Gfllesburg Register-Moil^ Gdlesburg; Friday, June 11, 19731.1 East European Nations Favor Summit But Apprehensive About Effect tit. fttft» UMIflnnit M. JL By PHtL NEWSOM , UPI Foreign News Analyst East European Communist bloc nations view the Nixon- Brezhnev talks with mixed feellngfl. Foreign News Commentary On the one hand Improved relations between the United States and the Soviet Union opens the way for them to Improve their own economies and standards of living through Increased access to Western products and know-how. On Hie other hand are the misgivings shared by the Soviet Union itself over the effects on their own populations of increased contacts with Western ideas and peoples. Among the small nations there also is the fear that the Russians may be bartering away to the United States and West Germany some of the oil and other materials upon which they have come to depend for their own.economic planning. A case in point is the huge Occidental Petrolcum-El Paio Gas project covering export of Siberian gas. New Willingness Emerges Within the bloc Hungary has almost no raw materials of Us own and depends upon the Soviet Union for up to 90 per cent of its supplies. The Hungarians are now planning for beyond 1960 and are pressing the Russians for estimates of what they can expect. On the other side of the coin Is a statement issued in the name of COMECON, the Communist bloc's trade organization, after a meeting in Prague early this month. "Member countries confirmed their wilEngness to develop economic relations with other countries, regardless of their social and state systems on the basis of equality, mutual advantage, and non-interference in internal affairs," the statement said. Beneath the cautious wording was a new willingness to enter into cooperative projects with the Western nations. West Germany, France and Italy already have investments in some bloc nations and are planning to invest in others. But, while eager for expanded economic relations, the Communists also are throwing up what safeguards they can against an invasion of Western ideas. At a meeting in Warsaw in May, Konstantin Katushev, a trusted lieutenant of Brezhnev, called for "complete ideological and organizational coordination" within the bloc against dissidents and revisionists at home. Similar calls came from other speakers and suggested the fears not only were concerned with Western ideas but also with a growth of Maoism among the younger workers. In some respects the Communists already are admitting they are powerless to halt the flow of ideas completely. It is impossible for them to isolate their people completely from the increasing flood of Western tourists. And neither Czechoslovakia nor West Germany can cut off Western television without jamming their own stations. r D /family Even One Cigaret Can Be Harmful I - -M'i), Dr. Lamb By LAWRENCE LAMB, M.D. Dear Dr Lamb — I am an ex- smoker and have recently read one of your articles about tobacco. Why do people who write about the daggers of cigarets always say that when anyone smokes two packages of ciga­ rets a day, and inhales them, it is harmful? The truth is that even under a pack a day is harmful to a person's health. I beilieve if you would say ciga­ ret smoking in any amount is dangerous It would cause more people to give tihem up. My husband Unas smoked for years and has a terrible cough, and he never feels good. He has left them off for as long as two weeks, and in that short a time he feels better, eats better, and his cough gets better, but he starts smoking one and eventually four cigarets a day and the next thing you know, he's feeling bad again. He has never smoked two packs a day, but they definitely hurt him. Most articles leave the impression that up to two packs a day won't harm your health, so why don't you tell the people the truth. Dear Reader — If I've ever given the impression that any amount of smoking is all right for a person's health, it certainly has not been my. intention. Studies show that beginning with one cigaret, the more one] smokes, the more likely there! is to be difficulty. I agree that a pack of ciga­ rets a • djay is Iprmful. Even three or four cigarets a day can -be hiammful. A person who's been treasonably heavy smoker then cuts down, but continues to smoke even one or •two cigarets a diay, will not get the full benefits that he should Some of .these cellular changes tlwiail Review created a na • if 1 . _ . • 1 » • t • . seem to be maintained even by small amounts of the cigaret illiberal circles. . . . Kfnt. LI' smoke. Certainly anyone who has a cough and ether problems associated with cigarets should stop smoking immediately. If you've read very many of my columns you know that I also feel that being forced to inhale the cigaret smoke from other people is also bad for your health. Dear Dr. Lamb — If exercise is so important how come bedridden patients can survive 30 or 40 years and live until their 70s without hardly moving? Dear Reader — In the first plpce, not many of them do So the basic assumption implied in your question isn't necessarily true. There are examples of individuals who do Jive a long time at bed rest or with other disabling factors that prevent physical activity. One safeguard these people have is that they are unable to go out and engage in physical activity beyond the limits of their capability. They are not likely to sit before the television set and stuff themselves with potato chips and cheese dips and then run to catch the bus. M'any disabled patients are undsr constant medical supervision, and problems which occur are often taken care of im LIM5 HULL U"OIUV*VVM 'fV — _I .r »i in reversing abnormal changes ody factor m longevity. in the cells within the lungs. (Newspaper Enterprise Assn.) Racism 'Not Issue 9 in Genetic Studies By MURRAY OLDBRMAN 0 RIND A, Calif. (NEA)Arthur Jensen was surprised •by the public reaction to his radical views on genetics and cultural, heritage related to IQ. He had been hinting at) them, in lectures and scholarly articles, before 1969, when publication in the Harvard Educa- Second of Two Articles tlonal swirl, particularly in •I M. ..... 1 I t The public media put a lot of emphasis on the race thing," he says, "though it comprised only 10 of 125 pages in the original report. And the headlines, like in Newsweek—' Born Dumb.' They crer ated an emotional block to considering what I was saying. It turns people off." Jensen's studies in the Berkeley school systemi-iideal for him because 40 per cent of the students were black—convinced him that intelligence was 80 per cent due to heredir by and since blacks consistently scored 15 points lower in IQ tests, there was a strong genetic factor in that difference. AT STANFORD, another renowned scientist, Nobel Lau- erate William Staokley has' been saying virtually the same thing. "But I've been interested only in the educational impli­ cations of genetic difference," notes Jensen. "He approaches it with something he calls dysgenics, or dswmbreeding. I try to avoid being flamboyant and provocative. He likes to shock." Shocfcley would encourage limiting the birth ,rate of the genetically disadvantaged (i.e., blacks) because their disproportionate reproduction" threatens "genetic enslavement." He also practices an arrogant intelleotualism in which any prospective interviewer must prove to him (Shockley) that he's intelligent enough to merit an audience. And every phone conversation Is punctuated with a beeper tio signify all is being recorded. Illinois State Picks Veep To Succeed Berlo as Prexy T\T? VAiro Til mon r\- I T DnUAnt n n ^„ „u„i.., « DE KALB, 111. (UP!)-Dr. Gene Budig, Illinois State University vice president and dean w "\rv\—™ "™T —17"„ for the past year, was named mediately. There Is an old say- Thursday to succeed Dav ld K. ing tot'one" way to live a tokS^Z 3™,."*™ life is to get a chronic disease ™ the university's presi- and take care of it. Possibly " ' . „. fm , mM oooio ,„„ f because they cannot get to the fftB ? h ^» B S * J^SVh J" kitchen, these individuals are *^Z£™ tJvSfii usually not overweight. In gen- was & ^ 0] ^f V Q ™ d of eral, individuals who are not Regents of 8tate Universities to obese tend to live longer than ^'ve with full power for an un- overweight individuals There fP^J .beginning July are always exceptions to goner- \ The "ivorsity meanwhile al rules, and exercise is not the wl " «»»ider candidates for a permanent president. J, Robert Barr, chairman of the Board of Regents, said Budig's appointment would in no way jeopardize his right to consideration as permanent president. Berlo, 44, resigned May 29 after having heldt he presidency less than two years. He said personal matters led to his decision to leave the post. His resignation followed criticism of his administration and the financing of various projects, including a new home for the president. Farm Bureau Prexy Blasts 'Rhetoric' of Farm Workers By FRANCES DRAKE Look in the section in which your birthday comes and f nd what your outlook is, according Oct. Zi to Nqv. 22 (Scorpio)— lo the stars. :J — 4 •<• Th a * n > B a \ an . FOR SATURDAY 7 JUNE 23, 1973 March 2t to April 20 (Aries)A gpod day! Go "behind the r.~„.,„c >i if vnu havn imnortant scenes" if you have important business to transact. This could be the factor that insures success. April 21 to May 21 (Taurus)- Orjont yourself to beneficial changing situations. Take a long, hard, objective look in order to reach accurate appraisals. May 22 to June 21 (Gemini)— Mercury, favorable, will help you to capitalize on your ideas "f keeping them in the thought stage. An original approach will pay off- June 22 to July 23 (Cancer)— A special way of saying the right thing at the right time will be rewarding. Be cognisant of "tricky" situations and handle as required. July 24 to Aug. 23 (Leo) You may profit by working with another on an idea he has, but which he may be having difficulty in launching. Don't hesitate. \Ui 24 to Kent. 23 (Virgo) If you have gained a point or two. do not press for JIIQI'C loo and .sociable. You lack confi- lonco in yourself at times, however, rind arc inclined to worry. Once you shod tears and doubts, soon. Ease your way along so|c{ as not to upset the applecart. Sept. 24 to Oct, 23 (Ubrul- Your stars warn against undue you can torge ahead with un- exertion, scattering energies, usual success. unwisely attempting the unfamiliar. In general, stick to routine. Avoid extremes. There's a tendency now to make mountains of molehills, to lose control of temper, emotions generally. Forewarned is forearmed! Nov. 23 to Dec, 21 (Sagittarius) — Be careful in handling personal affairs; there may be some tricky areas, some kinks to iron out before taking action. Some conflict of interests indicated. Dec. 22 to Jan. 20 (Capricorn) - A fine project begun recently will bog down unless you keep it in mind, mull over details, plan a tighter fitting of its "jig- PARK RIDGE, III (UPJ) William J. KwWuss, president .of the American Farm Bureau, Thursd'ay sai4 the oall by the United Farm Workers. Union for secret ballot ejection waa "just political rhetartq" unless the union called off its secondary boycott in food markets, "They can't have it both ways," Kuhfuss said, "UFW can't profess a concern for free choice at the ballot box and relentlessly press boycotts whose intent it is to force growers to sign over their workers — or go out of business," Kuhfuss said. "Until wo hear the UFW call for secret ballots accompanied by renunciation of the boycotts, we will hear the call as just (political rhetoric in a hot jurisdictional cjiiapute," he said. "Secondary boycotts should be J....J I'..I :„ CIO should be able to agree to a common commitment to head off violence in tip fields. Jensen, in the face of attacks on his credibility from within the academic community, is simply eager to make himself understood. "I'm not a racist or a far- r i g h Swinger," he stresses. "I'm a registered Democrat. . But I'm not a party-dine type, I favor desegregation. Vm. against treating people on the basis of race. I keep emphasizing in my writings that people, any color, are unique. If people make a big thing of group identity, they pay an emotional price. A person is not the average of the group he belongs to. "BUT I FEEL I HAD to say what I had to say because the price of maintaining a myth that there is not a difference is too big a price to pay. You have to maintain other myths to support it and saw" pieces. , Jan 21 to Feb. 19 (Aquarius) j just as unlawful in agriculture - Do not let the unfamiliar keep j ass they are In industry." you from accepting it on that basis alone. Where you carefully check for flaws and find none, invite the innovation. Feb, 20 to March 29 (Pisces)Your artistry and creativity stimulated- A time to "dress up" pJd ideas and methods and make them more practical. YOU BORN TODAY are a combination of tenacious and persuasive, the affectionate and he obstinate; are hard-working and practical, but also genial Kuhfuss said the* top leader, ship of the Teamsters and AFL,< Uierkei* Piaubleri HOUSTON (UPI) - The Houston Astros announced Thursday righthander Larry Dierker had been placed on the disabled list effective June 16, because of a sore shoulder. Dierker, suffering from ten­ donitis of the right shoulder, was on the disabled list at the start of the season and came off May 22. Relief piteher Tom Griffin, on the disabled list since May with a pulled right rib cage muscle, was placed on the active roster. DeWayne Swanson I sin happy lo annpunce that I am now Associated with mm OID5MQBIU, Inc., 120 Ni Chamber*, Gilesburp, lllinoii. I with to invito all my good co«* tomen in for tho best in Service. Pleaso see me for a new Qldsmabile or a previously owned car of any make. FESLER Olds, Inc. Ph. 342-4148 it makes bad guys out of society at large." When he was a graduate student at Columbia University, Jensen remembers hearing about Henry Garrett, a psychologist who espoused genetic inferiority of blacks, and thinking, "He's probably not a good guy. "Then at a faculty party in Berkeley," he adds, "his name came up and I said, 'Yes, but isn't Garrett crazy and senile?' It reflected my attitude about people who believed Negroes were genetically inferior. "NOW I'VE HAD a chance to igo back and read 'his writr ings again and I don't think he was far off. Yet I don't like to be associated with his work in this area but he won'ti name for fear of embarrassing thorn. "I haven't thought the notoriety I've received is good for the image of a scientist," he muses. As a footnote, ho was noli paid for the original 1969 article which created all the furor. In fact, he had to pay for reprints. But from his studies have come two books. One, "Genetics and Education," was published this spring and is a basic review of his position as an educational psyohotogist and notes the storm of protest. Coming out in the fall, coinciding with his return to teaching, is the blockbuster— "Educability and Group Differences"—'which concentrates ai 'most entirely on the race issue (and for which he received a $15,000 advance against royalties). JENSEN HAS FELT the pressure of his studies. The Berkeley school system has refused to cooperate in fur­ ther research. He used to be on the ballot for office in the American Psychological Association. No more. Job offers, which faculty at a prestigious university such as Berkeley attracts, ceased. Graduate students no longer chose him as itheir main professor. But his studies in the sensitive field of genetic differences igo on, impervious to consequences. "The really important things," shrugs Arthur Jensen, implacably, "do get attacked. '* When Buying or Sailing REAL ESTATE SEE image. JOE GORMAN Jensen claims half a dozen Nobel laureates in genetics have written him 'lauding his At Harold Wilson Realty 1131 N. Henderion 348-3103 •i'M'M'I'M'W'W'M'UN* Our Auto Insurance Will Pur A Smile On Your Face FOR COMPLETE INSURANCE PROTECTION SEE YOUR INDEPENDENT AGENT HUFF INSURANCE 407 HILL ARCADE Galesburg Ph. 342-3414 NYLON DOUBLE KNIT Just the thing for Swlmsqits. Great for Body Suits & Beach Cover-qps tgo. Summer bright prints & splids completely machine wash & dry and No ironing needed. 5'4" to 60 inch Wide Reg. $2.99 Yd, Yd. POLYESTER THREAD Selection of Color for 10c FASHION FABRICS Fabrics that usually sell for a lot more. Several designer lengths in soft knits. Yd«, for $*|00 POLYESTER DOUBLE KNITS It's a find. Soft & Smooth erepfi stilfih double knit to make into coal com* posed vacation fashipn*. Beautiful solid colors. Terrific fabric priqe, M$' chine wash & dry. 60 inch Wide Only Yd. FASHION KNITS MM A WV„ Arnel Jui -soy, 15" to SI" wide QQ Yd. ACRYLIC KNITS Prints, checks, geometries & more. All machine wash & dry, Perfect for any season. ONLY $|66 Yd. COTTON PRINTS Cptton in pretty §majl-§gale prints. Feminine logk at fantastic savings. Machine wash & dry. 45" Wide. ONLY Yd. COTTON DUCK Cool cotton comfort weight for summer solid colors. Machine wash & dry. 45" Wide. ONLY Yd. %briflc FABRIC CENTERS STORE HOURS: Mon., Tues., Wed., Thurs. & Sal. 10 A.M. - 5 I\M. Fri. - 10 A.M. -9 l*.M. SUN. - Vi No(i« - 5 I'.M. 1964 N. Henderson St 342-8213 Prices (Jood Thru T1IUHS., JUNE 28, im f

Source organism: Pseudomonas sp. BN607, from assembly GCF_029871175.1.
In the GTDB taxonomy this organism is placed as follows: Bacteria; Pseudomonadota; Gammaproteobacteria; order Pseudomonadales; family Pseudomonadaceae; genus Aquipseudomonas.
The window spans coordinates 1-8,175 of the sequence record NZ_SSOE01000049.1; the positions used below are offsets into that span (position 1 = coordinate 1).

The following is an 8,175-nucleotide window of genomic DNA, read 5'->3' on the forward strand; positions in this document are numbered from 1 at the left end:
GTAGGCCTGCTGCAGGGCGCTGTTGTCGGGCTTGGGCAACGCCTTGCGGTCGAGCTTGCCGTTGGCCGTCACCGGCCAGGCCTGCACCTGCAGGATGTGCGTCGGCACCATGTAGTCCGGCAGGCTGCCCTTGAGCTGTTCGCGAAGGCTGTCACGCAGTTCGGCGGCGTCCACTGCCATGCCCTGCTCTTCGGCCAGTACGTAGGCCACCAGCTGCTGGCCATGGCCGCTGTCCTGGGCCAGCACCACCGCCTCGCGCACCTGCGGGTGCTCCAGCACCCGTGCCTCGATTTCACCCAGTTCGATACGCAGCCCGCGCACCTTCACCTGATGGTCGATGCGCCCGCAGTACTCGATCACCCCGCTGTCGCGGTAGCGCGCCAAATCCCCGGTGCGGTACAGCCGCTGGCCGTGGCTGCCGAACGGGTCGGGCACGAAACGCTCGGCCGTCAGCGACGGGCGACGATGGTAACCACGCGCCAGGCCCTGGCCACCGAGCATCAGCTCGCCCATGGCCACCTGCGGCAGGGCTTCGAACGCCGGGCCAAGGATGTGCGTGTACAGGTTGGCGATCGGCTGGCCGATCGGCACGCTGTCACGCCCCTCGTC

What members have found on this page

Get access to

  • The largest online newspaper archive
  • 8,900+ newspapers from the 1700s–2000s
  • Millions of additional pages added every month

Try it free